Google's Pixel 3 and Pixel 3 XL handsets are both solid options in the Android space, with overall strong performance and killer cameras for taking crisp photos. Anyone who buys one of Google's new phones will hopefully never have cause to crack it open for repairs, but should the need arise, how does it fare? A new teardown analysis answers that question in detail.
Both phones are powered by a Qualcomm Snapdragon 845 processor and 4GB of RAM. Built-in storage checks in at 64GB or 128GB, with no microSD card slot to add more. As for the cameras, there is an 8-megapixel shooter on the front for selfies and a 12.2-megapixel lens on the back. On the XL model, which went under the knife in the latest teardown, there's also a 3,430 mAh battery.
Non-removable batteries are pretty standard these days, as most smartphones have adopted premium designs that seal the battery pack inside (planned obsolescence might also be a factor). If you don't upgrade phones every year or so, attempting a battery swap might be one reason to tear into a handset. You might be able to do that with the Pixel 3 XL, though not without some difficulty.
The surgical folks at iFixIt busted out the heat gun to help loosen the adhesive holding the back panel in place. Google went with foam adhesive, "but it's far more tenacious than the repair-friendly stuff" on last year's models. There's also "quite a bit more adhesive than expected" this go-round. Nevertheless, a bit careful prying provides access to the innards.
"The view inside is pretty much what we expected: a shiny new wireless charging pad, a battery, a board, a couple cameras, and a fingerprint sensor living on the rear cover. Slightly less expected are metal covers over the motherboard, and a SIM tray hidden somewhere underneath the speaker assembly," iFixIt notes.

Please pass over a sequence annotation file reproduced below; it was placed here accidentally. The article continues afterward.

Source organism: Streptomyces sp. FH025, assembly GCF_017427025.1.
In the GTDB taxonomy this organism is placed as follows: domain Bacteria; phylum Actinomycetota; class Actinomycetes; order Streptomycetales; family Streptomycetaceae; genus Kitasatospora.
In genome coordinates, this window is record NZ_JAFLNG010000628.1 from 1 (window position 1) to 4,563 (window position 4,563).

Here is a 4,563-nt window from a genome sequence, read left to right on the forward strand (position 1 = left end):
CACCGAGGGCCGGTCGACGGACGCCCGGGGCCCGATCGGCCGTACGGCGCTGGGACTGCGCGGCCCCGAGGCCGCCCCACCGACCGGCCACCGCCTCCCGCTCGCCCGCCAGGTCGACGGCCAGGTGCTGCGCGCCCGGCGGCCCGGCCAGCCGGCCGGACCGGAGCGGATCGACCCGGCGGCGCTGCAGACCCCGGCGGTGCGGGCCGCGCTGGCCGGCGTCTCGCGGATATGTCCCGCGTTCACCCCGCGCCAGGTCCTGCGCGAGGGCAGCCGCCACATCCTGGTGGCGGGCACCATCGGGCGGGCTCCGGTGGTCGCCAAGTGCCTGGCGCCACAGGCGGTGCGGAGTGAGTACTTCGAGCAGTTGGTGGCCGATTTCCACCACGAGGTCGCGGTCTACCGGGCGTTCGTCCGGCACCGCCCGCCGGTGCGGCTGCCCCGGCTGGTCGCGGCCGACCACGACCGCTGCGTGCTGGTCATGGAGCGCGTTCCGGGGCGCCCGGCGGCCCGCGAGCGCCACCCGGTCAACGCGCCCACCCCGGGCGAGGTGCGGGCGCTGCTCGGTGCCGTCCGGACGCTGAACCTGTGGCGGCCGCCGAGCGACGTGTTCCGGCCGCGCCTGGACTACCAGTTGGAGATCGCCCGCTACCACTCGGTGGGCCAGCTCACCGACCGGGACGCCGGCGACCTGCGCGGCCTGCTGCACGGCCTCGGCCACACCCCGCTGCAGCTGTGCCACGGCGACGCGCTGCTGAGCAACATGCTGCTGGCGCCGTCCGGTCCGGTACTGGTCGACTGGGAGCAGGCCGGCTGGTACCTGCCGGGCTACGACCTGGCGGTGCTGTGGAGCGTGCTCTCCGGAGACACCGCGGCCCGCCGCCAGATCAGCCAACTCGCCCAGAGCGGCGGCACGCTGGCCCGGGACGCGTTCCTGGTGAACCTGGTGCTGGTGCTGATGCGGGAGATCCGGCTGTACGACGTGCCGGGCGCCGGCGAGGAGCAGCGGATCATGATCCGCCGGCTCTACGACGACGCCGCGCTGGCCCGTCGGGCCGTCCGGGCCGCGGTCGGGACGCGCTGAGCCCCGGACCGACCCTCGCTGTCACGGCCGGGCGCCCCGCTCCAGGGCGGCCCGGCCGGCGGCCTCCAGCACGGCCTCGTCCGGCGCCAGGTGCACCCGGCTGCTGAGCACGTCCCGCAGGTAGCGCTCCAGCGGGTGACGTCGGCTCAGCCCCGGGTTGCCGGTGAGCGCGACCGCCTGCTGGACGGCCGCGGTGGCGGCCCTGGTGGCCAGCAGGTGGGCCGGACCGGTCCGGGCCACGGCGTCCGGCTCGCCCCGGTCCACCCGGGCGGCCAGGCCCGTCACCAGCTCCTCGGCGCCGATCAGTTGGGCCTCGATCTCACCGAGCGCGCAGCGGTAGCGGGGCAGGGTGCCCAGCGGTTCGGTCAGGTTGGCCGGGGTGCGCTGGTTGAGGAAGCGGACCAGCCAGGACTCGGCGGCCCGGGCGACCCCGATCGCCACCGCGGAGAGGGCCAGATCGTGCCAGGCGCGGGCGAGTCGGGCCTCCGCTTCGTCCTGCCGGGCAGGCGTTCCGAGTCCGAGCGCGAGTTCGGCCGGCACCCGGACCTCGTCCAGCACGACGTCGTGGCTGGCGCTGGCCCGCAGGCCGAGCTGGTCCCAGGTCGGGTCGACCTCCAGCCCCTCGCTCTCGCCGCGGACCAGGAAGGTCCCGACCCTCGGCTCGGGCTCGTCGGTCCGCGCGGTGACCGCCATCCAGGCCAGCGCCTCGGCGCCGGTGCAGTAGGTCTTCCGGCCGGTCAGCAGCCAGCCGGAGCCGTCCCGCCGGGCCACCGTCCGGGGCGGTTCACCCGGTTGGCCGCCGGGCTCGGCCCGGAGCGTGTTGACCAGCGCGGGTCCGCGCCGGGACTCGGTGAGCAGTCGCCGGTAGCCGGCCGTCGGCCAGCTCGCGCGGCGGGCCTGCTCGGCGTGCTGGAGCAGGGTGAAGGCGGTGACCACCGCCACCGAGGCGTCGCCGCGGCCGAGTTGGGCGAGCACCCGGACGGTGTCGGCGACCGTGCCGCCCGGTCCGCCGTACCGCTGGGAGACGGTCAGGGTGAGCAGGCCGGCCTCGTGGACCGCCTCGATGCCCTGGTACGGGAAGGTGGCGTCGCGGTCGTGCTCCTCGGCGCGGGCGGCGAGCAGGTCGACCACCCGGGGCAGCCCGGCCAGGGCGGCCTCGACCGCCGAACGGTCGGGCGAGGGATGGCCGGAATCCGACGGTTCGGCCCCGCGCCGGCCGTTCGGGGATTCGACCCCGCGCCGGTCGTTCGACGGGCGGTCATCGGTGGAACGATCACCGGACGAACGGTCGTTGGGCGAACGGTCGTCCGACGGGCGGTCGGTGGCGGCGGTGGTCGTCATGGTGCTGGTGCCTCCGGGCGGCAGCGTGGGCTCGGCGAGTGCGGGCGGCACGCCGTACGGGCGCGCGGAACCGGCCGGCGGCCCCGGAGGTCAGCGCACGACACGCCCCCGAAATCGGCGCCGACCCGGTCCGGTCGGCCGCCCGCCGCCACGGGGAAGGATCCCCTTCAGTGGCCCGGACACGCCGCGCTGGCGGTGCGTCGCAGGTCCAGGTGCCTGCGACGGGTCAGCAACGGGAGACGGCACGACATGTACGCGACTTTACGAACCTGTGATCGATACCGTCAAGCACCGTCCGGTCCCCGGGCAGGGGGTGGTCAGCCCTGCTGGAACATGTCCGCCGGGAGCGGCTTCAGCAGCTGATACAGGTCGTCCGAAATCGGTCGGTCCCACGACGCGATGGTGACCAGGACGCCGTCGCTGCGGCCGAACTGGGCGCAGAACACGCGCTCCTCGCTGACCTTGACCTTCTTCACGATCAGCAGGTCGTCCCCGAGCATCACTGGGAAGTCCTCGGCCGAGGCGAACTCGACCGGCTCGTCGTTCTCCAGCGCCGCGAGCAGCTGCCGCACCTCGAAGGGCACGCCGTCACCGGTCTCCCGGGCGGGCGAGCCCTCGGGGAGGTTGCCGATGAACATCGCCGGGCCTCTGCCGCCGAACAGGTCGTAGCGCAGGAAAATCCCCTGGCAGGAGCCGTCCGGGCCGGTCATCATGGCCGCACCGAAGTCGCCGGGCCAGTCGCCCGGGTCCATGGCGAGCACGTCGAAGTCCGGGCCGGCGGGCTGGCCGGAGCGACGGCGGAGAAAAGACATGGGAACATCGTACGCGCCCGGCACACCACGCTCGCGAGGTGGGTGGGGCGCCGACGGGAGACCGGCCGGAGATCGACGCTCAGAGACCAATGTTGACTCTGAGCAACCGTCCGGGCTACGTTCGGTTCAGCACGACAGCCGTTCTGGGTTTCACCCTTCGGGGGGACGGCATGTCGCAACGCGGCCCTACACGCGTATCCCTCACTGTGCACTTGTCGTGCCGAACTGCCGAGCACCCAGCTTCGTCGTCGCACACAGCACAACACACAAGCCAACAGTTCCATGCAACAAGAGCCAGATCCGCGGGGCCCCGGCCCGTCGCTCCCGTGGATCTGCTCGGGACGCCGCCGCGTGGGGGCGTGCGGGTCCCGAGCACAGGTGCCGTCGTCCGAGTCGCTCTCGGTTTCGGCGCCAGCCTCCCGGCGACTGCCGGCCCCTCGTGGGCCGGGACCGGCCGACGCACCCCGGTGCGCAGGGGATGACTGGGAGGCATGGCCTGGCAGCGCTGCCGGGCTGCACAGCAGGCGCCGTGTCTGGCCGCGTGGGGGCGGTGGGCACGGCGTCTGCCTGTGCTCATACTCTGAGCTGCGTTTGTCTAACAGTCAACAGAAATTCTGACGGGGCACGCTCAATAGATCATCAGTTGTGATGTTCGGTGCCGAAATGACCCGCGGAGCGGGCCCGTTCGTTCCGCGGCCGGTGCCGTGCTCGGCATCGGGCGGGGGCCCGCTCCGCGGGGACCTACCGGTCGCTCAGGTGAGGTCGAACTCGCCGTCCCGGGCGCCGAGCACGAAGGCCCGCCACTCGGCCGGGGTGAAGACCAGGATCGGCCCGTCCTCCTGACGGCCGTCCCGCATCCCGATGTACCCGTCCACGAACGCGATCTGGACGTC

There's more adhesive on the inside, though the glue on the battery is of the "relatively repair-friendly stretch-release" variety. Once the phone is open, it's not all that difficult to remove the battery, you just have to be careful not to cut a fragile ribbon cable that is hiding underneath.
The deeper you go, the more delicate it gets. On the plus side, the only screws are standard T3 Torx fasteners, and replacing the battery is doable. However, display repairs are much more difficult than previous models, and replacing any component requires "painstakingly" removing the glue holding the glass rear panel in place, and then gluing it back.
This is the cost of having a waterproof design. O-rings and lots of adhesive prevent liquid from seeping inside and contribute to the phone's IP68 certification for water resistance. That means getting caught in a rainstorm is not likely to ruin your shiny new phone. On the flip side, it also means that repairs are more difficult to perform, should the need arise.
Most users will find this to be an acceptable trade off. After all, it's probably not often that you find yourself wanting to open your phone and repair or replace a component, whereas water damage is a more pressing concern.
At the end of the day, the Pixel 3 XL earned a 4 out of 10 'Repairability' score.